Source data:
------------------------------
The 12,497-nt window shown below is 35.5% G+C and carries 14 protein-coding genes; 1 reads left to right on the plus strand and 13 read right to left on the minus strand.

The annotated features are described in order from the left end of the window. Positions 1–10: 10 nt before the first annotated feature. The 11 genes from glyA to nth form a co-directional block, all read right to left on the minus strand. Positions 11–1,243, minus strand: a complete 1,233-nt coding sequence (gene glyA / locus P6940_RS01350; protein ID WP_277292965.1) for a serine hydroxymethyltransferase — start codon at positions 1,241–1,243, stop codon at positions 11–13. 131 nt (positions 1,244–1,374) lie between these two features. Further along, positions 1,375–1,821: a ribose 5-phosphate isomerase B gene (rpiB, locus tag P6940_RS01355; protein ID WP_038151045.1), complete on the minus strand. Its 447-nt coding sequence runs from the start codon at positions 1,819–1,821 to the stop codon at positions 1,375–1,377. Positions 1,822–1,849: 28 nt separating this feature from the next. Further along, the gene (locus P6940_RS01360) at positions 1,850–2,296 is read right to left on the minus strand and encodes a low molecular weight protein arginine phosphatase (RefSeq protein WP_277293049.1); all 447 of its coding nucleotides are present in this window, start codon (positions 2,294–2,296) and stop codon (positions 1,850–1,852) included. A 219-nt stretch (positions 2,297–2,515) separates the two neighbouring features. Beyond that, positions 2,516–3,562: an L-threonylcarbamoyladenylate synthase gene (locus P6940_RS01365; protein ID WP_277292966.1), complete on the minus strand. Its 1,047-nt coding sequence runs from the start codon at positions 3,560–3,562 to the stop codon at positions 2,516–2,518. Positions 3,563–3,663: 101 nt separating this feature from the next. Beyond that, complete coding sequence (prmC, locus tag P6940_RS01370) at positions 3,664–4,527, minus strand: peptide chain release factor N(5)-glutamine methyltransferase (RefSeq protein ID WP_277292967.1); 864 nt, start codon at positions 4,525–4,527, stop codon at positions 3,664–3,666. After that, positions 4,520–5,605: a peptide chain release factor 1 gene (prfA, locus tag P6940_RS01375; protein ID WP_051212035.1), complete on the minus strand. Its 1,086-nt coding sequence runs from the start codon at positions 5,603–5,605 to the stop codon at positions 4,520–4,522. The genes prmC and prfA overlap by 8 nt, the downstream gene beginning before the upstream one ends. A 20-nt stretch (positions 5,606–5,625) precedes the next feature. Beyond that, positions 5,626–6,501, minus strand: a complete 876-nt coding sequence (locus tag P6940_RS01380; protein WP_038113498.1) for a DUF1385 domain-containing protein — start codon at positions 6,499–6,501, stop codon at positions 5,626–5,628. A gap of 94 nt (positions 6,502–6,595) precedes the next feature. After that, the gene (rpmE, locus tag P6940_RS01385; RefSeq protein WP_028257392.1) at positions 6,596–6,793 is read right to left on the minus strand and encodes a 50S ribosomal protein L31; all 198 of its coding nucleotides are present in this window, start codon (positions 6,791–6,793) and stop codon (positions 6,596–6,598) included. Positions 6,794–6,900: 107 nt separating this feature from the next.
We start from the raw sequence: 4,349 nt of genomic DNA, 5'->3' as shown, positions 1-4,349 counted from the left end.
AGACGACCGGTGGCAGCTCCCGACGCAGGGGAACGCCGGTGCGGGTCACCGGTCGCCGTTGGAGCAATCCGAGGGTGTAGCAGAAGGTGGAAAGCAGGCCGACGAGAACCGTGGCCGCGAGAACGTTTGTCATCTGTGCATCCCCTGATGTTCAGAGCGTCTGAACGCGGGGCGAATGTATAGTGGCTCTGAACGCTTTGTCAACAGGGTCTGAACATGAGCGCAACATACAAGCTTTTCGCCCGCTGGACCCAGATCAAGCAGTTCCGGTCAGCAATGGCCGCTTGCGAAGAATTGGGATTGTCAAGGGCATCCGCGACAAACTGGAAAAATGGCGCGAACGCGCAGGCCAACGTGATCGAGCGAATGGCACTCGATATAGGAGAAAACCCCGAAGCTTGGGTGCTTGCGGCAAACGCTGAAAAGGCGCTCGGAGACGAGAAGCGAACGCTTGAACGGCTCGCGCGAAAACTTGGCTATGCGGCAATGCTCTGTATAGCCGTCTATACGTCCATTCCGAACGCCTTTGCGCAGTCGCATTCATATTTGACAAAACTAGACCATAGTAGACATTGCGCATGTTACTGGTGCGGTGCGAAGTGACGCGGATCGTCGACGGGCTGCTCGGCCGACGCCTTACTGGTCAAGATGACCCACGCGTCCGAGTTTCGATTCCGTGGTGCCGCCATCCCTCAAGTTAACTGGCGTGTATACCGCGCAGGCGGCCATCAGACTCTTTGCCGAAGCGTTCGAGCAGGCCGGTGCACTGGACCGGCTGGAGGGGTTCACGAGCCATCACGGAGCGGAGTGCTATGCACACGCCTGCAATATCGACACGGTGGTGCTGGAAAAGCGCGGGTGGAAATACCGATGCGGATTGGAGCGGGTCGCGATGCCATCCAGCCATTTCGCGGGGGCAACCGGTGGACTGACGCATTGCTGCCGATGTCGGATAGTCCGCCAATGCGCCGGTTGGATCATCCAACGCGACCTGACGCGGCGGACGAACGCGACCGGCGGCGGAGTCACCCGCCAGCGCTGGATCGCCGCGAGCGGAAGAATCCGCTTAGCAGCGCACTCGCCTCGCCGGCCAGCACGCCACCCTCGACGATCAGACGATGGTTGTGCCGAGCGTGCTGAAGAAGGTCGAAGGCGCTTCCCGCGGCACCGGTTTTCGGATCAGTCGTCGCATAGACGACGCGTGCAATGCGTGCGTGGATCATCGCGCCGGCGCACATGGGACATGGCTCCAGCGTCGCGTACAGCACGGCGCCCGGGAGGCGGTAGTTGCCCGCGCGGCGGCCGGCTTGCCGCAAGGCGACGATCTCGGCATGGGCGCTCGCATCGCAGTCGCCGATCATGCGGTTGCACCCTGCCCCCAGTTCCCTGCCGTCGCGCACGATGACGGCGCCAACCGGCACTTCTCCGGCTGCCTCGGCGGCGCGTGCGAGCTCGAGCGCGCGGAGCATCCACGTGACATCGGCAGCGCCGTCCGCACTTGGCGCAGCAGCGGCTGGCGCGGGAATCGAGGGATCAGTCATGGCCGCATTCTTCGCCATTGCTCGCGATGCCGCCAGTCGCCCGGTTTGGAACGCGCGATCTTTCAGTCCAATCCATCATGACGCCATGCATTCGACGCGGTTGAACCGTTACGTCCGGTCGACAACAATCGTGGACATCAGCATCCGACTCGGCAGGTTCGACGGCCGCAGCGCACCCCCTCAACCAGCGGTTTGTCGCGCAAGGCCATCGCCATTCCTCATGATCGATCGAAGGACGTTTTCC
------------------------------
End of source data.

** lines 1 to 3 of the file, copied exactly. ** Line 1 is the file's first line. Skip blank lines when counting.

The 12,497-nt window shown below is 35.5% G+C and carries 14 protein-coding genes; 1 reads left to right on the plus strand and 13 read right to left on the minus strand.

The annotated features are described in order from the left end of the window. Positions 1–10: 10 nt before the first annotated feature. The 11 genes from glyA to nth form a co-directional block, all read right to left on the minus strand. Positions 11–1,243, minus strand: a complete 1,233-nt coding sequence (gene glyA / locus P6940_RS01350; protein ID WP_277292965.1) for a serine hydroxymethyltransferase — start codon at positions 1,241–1,243, stop codon at positions 11–13. 131 nt (positions 1,244–1,374) lie between these two features. Further along, positions 1,375–1,821: a ribose 5-phosphate isomerase B gene (rpiB, locus tag P6940_RS01355; protein ID WP_038151045.1), complete on the minus strand. Its 447-nt coding sequence runs from the start codon at positions 1,819–1,821 to the stop codon at positions 1,375–1,377. Positions 1,822–1,849: 28 nt separating this feature from the next. Further along, the gene (locus P6940_RS01360) at positions 1,850–2,296 is read right to left on the minus strand and encodes a low molecular weight protein arginine phosphatase (RefSeq protein WP_277293049.1); all 447 of its coding nucleotides are present in this window, start codon (positions 2,294–2,296) and stop codon (positions 1,850–1,852) included. A 219-nt stretch (positions 2,297–2,515) separates the two neighbouring features. Beyond that, positions 2,516–3,562: an L-threonylcarbamoyladenylate synthase gene (locus P6940_RS01365; protein ID WP_277292966.1), complete on the minus strand. Its 1,047-nt coding sequence runs from the start codon at positions 3,560–3,562 to the stop codon at positions 2,516–2,518. Positions 3,563–3,663: 101 nt separating this feature from the next. Beyond that, complete coding sequence (prmC, locus tag P6940_RS01370) at positions 3,664–4,527, minus strand: peptide chain release factor N(5)-glutamine methyltransferase (RefSeq protein ID WP_277292967.1); 864 nt, start codon at positions 4,525–4,527, stop codon at positions 3,664–3,666. After that, positions 4,520–5,605: a peptide chain release factor 1 gene (prfA, locus tag P6940_RS01375; protein ID WP_051212035.1), complete on the minus strand. Its 1,086-nt coding sequence runs from the start codon at positions 5,603–5,605 to the stop codon at positions 4,520–4,522. The genes prmC and prfA overlap by 8 nt, the downstream gene beginning before the upstream one ends. A 20-nt stretch (positions 5,606–5,625) precedes the next feature. Beyond that, positions 5,626–6,501, minus strand: a complete 876-nt coding sequence (locus tag P6940_RS01380; protein WP_038113498.1) for a DUF1385 domain-containing protein — start codon at positions 6,499–6,501, stop codon at positions 5,626–5,628. A gap of 94 nt (positions 6,502–6,595) precedes the next feature. After that, the gene (rpmE, locus tag P6940_RS01385; RefSeq protein WP_028257392.1) at positions 6,596–6,793 is read right to left on the minus strand and encodes a 50S ribosomal protein L31; all 198 of its coding nucleotides are present in this window, start codon (positions 6,791–6,793) and stop codon (positions 6,596–6,598) included. Positions 6,794–6,900: 107 nt separating this feature from the next.
We start from the raw sequence: 4,349 nt of genomic DNA, 5'->3' as shown, positions 1-4,349 counted from the left end.